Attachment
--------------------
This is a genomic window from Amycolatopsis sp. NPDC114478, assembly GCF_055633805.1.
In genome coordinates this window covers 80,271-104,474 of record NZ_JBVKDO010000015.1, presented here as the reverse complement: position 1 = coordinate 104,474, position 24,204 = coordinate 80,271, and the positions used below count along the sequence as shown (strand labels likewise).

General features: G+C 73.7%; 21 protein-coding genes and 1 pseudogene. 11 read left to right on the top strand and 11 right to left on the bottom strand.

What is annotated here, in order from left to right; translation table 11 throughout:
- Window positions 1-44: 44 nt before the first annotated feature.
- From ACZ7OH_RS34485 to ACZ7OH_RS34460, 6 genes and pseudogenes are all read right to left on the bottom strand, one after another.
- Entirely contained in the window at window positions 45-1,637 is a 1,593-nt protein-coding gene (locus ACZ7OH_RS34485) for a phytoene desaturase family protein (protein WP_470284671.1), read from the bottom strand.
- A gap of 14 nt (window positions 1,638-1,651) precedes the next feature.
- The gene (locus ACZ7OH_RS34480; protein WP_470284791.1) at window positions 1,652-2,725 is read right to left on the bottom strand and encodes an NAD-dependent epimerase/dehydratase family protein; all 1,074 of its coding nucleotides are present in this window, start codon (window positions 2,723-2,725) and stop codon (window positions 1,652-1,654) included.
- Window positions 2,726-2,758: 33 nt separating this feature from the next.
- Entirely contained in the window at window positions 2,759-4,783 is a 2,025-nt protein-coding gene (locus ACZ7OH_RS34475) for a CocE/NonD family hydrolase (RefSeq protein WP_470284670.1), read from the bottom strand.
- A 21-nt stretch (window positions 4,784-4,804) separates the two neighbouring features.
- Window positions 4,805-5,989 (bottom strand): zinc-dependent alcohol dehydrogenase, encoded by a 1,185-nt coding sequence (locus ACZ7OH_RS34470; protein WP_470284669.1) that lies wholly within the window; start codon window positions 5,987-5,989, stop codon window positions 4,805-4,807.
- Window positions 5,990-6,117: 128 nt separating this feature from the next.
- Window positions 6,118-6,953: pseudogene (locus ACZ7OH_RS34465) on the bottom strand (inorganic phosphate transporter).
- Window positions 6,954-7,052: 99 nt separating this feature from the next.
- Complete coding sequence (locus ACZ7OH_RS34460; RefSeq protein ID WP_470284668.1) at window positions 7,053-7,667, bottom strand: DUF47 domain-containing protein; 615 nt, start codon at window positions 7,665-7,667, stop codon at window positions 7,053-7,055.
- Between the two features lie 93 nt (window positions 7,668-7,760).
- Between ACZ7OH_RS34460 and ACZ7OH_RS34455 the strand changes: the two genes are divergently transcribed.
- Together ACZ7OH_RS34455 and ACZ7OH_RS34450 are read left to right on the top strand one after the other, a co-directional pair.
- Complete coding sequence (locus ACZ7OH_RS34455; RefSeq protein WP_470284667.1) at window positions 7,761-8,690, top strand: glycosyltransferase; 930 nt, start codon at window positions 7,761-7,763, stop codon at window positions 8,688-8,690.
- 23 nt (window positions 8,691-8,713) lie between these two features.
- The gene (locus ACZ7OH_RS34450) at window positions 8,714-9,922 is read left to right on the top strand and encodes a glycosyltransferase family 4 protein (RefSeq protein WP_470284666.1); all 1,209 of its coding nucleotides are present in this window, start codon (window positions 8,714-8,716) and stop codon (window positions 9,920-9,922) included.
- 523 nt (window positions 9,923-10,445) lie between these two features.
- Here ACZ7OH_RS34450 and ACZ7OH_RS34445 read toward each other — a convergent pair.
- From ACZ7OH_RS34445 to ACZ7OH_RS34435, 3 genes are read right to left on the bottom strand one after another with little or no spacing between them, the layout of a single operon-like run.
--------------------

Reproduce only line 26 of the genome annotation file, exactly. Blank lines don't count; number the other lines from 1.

- From ACZ7OH_RS34445 to ACZ7OH_RS34435, 3 genes are read right to left on the bottom strand one after another with little or no spacing between them, the layout of a single operon-like run.